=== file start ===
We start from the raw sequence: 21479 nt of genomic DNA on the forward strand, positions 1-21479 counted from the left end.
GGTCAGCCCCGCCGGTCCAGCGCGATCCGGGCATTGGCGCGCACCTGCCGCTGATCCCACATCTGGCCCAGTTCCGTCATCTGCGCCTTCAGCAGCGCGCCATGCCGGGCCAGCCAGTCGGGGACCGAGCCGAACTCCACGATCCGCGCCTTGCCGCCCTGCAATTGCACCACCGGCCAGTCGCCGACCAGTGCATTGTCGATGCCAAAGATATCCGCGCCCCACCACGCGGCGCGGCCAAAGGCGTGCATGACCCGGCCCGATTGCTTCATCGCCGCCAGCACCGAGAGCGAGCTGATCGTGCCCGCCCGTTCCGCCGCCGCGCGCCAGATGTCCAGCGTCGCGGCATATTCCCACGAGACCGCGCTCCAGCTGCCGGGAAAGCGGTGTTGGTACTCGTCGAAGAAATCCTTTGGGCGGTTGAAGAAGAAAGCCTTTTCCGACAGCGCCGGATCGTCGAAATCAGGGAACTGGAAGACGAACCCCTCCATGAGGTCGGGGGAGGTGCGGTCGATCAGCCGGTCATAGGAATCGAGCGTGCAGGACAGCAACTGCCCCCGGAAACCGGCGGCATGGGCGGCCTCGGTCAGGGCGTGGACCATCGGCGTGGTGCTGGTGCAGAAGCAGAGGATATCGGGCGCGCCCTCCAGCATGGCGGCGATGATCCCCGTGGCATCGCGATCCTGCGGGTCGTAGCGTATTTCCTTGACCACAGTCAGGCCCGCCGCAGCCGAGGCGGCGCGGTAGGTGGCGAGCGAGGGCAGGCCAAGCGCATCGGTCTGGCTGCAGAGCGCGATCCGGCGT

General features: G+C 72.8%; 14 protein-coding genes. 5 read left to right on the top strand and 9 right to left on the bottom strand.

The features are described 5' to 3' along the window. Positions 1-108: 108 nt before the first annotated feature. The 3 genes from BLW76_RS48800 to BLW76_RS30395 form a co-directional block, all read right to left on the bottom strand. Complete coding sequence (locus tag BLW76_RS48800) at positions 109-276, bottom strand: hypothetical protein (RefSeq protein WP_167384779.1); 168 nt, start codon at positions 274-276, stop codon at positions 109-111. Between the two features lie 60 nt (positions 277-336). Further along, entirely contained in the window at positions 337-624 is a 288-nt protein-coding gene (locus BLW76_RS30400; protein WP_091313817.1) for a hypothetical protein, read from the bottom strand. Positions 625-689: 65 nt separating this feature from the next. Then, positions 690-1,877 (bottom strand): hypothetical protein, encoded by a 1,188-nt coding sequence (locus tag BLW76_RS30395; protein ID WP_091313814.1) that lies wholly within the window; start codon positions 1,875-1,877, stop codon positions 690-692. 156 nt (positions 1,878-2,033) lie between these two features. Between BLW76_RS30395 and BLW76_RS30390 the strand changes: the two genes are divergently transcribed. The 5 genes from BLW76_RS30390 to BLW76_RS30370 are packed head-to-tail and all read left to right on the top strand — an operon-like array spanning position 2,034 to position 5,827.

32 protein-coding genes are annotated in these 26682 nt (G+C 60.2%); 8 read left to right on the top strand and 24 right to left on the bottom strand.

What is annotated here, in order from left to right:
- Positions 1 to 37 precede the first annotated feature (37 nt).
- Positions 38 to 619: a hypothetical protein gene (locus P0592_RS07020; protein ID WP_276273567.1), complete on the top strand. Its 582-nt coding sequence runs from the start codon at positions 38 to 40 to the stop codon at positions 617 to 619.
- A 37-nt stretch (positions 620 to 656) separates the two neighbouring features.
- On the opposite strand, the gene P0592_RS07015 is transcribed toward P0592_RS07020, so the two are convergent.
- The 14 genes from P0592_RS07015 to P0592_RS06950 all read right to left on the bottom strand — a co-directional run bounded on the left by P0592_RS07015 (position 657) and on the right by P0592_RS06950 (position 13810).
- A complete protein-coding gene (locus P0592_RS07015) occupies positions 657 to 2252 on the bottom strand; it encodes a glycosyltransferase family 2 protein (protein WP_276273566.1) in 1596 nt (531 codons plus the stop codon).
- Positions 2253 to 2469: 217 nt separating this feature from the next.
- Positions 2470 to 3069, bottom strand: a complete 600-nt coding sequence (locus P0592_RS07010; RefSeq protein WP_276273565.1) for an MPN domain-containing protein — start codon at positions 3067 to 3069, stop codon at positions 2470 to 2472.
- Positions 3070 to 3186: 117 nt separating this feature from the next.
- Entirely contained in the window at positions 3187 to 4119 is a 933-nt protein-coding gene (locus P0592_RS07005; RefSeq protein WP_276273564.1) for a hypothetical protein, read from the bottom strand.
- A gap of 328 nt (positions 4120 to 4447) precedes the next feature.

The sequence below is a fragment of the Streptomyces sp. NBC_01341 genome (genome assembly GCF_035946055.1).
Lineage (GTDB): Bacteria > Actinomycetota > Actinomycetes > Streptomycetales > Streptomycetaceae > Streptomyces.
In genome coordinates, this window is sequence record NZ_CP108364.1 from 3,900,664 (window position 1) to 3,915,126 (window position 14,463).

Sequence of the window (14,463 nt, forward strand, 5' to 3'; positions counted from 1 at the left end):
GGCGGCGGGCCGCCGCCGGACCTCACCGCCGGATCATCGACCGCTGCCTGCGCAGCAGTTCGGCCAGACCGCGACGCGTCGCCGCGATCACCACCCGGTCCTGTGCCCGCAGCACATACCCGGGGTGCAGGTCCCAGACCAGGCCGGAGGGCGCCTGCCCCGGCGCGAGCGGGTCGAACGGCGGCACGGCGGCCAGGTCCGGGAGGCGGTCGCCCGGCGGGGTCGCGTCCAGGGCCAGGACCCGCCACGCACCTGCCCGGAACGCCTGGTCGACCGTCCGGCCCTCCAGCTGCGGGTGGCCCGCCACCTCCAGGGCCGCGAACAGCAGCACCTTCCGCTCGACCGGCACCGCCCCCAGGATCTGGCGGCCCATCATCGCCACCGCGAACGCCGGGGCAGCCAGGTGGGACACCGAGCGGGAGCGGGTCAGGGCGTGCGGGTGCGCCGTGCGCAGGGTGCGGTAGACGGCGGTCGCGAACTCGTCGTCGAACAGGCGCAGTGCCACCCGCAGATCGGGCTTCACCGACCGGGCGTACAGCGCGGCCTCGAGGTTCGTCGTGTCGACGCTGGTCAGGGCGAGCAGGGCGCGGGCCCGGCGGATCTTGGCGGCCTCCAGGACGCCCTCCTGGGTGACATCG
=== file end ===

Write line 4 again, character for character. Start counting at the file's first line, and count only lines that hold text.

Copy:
The features are described 5' to 3' along the window. Positions 1-108: 108 nt before the first annotated feature. The 3 genes from BLW76_RS48800 to BLW76_RS30395 form a co-directional block, all read right to left on the bottom strand. Complete coding sequence (locus tag BLW76_RS48800) at positions 109-276, bottom strand: hypothetical protein (RefSeq protein WP_167384779.1); 168 nt, start codon at positions 274-276, stop codon at positions 109-111. Between the two features lie 60 nt (positions 277-336). Further along, entirely contained in the window at positions 337-624 is a 288-nt protein-coding gene (locus BLW76_RS30400; protein WP_091313817.1) for a hypothetical protein, read from the bottom strand. Positions 625-689: 65 nt separating this feature from the next. Then, positions 690-1,877 (bottom strand): hypothetical protein, encoded by a 1,188-nt coding sequence (locus tag BLW76_RS30395; protein ID WP_091313814.1) that lies wholly within the window; start codon positions 1,875-1,877, stop codon positions 690-692. 156 nt (positions 1,878-2,033) lie between these two features. Between BLW76_RS30395 and BLW76_RS30390 the strand changes: the two genes are divergently transcribed. The 5 genes from BLW76_RS30390 to BLW76_RS30370 are packed head-to-tail and all read left to right on the top strand — an operon-like array spanning position 2,034 to position 5,827.